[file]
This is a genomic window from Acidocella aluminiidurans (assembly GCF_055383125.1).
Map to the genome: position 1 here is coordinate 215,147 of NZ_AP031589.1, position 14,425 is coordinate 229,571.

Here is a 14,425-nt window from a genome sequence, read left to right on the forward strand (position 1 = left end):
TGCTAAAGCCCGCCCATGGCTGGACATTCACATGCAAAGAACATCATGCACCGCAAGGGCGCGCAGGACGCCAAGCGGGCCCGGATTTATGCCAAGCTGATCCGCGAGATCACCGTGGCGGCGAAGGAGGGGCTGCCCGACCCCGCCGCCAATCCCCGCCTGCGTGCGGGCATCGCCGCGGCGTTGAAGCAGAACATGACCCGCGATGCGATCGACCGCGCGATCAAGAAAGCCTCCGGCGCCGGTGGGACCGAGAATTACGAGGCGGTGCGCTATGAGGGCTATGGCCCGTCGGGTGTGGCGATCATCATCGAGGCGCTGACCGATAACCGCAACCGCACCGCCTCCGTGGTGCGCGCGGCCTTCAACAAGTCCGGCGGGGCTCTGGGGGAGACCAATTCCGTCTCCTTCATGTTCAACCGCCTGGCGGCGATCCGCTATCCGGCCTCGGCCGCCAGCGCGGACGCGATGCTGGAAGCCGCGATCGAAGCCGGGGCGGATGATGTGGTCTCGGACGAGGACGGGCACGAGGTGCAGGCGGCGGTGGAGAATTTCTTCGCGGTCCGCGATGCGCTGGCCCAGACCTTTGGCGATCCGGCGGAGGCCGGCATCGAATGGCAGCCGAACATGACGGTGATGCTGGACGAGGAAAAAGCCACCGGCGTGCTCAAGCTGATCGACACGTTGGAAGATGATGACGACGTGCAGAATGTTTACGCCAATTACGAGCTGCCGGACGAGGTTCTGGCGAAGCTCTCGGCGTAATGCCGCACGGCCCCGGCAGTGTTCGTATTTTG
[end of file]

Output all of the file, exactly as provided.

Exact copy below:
This is a genomic window from Acidocella aluminiidurans (assembly GCF_055383125.1).
Map to the genome: position 1 here is coordinate 215,147 of NZ_AP031589.1, position 14,425 is coordinate 229,571.

Here is a 14,425-nt window from a genome sequence, read left to right on the forward strand (position 1 = left end):
TGCTAAAGCCCGCCCATGGCTGGACATTCACATGCAAAGAACATCATGCACCGCAAGGGCGCGCAGGACGCCAAGCGGGCCCGGATTTATGCCAAGCTGATCCGCGAGATCACCGTGGCGGCGAAGGAGGGGCTGCCCGACCCCGCCGCCAATCCCCGCCTGCGTGCGGGCATCGCCGCGGCGTTGAAGCAGAACATGACCCGCGATGCGATCGACCGCGCGATCAAGAAAGCCTCCGGCGCCGGTGGGACCGAGAATTACGAGGCGGTGCGCTATGAGGGCTATGGCCCGTCGGGTGTGGCGATCATCATCGAGGCGCTGACCGATAACCGCAACCGCACCGCCTCCGTGGTGCGCGCGGCCTTCAACAAGTCCGGCGGGGCTCTGGGGGAGACCAATTCCGTCTCCTTCATGTTCAACCGCCTGGCGGCGATCCGCTATCCGGCCTCGGCCGCCAGCGCGGACGCGATGCTGGAAGCCGCGATCGAAGCCGGGGCGGATGATGTGGTCTCGGACGAGGACGGGCACGAGGTGCAGGCGGCGGTGGAGAATTTCTTCGCGGTCCGCGATGCGCTGGCCCAGACCTTTGGCGATCCGGCGGAGGCCGGCATCGAATGGCAGCCGAACATGACGGTGATGCTGGACGAGGAAAAAGCCACCGGCGTGCTCAAGCTGATCGACACGTTGGAAGATGATGACGACGTGCAGAATGTTTACGCCAATTACGAGCTGCCGGACGAGGTTCTGGCGAAGCTCTCGGCGTAATGCCGCACGGCCCCGGCAGTGTTCGTATTTTG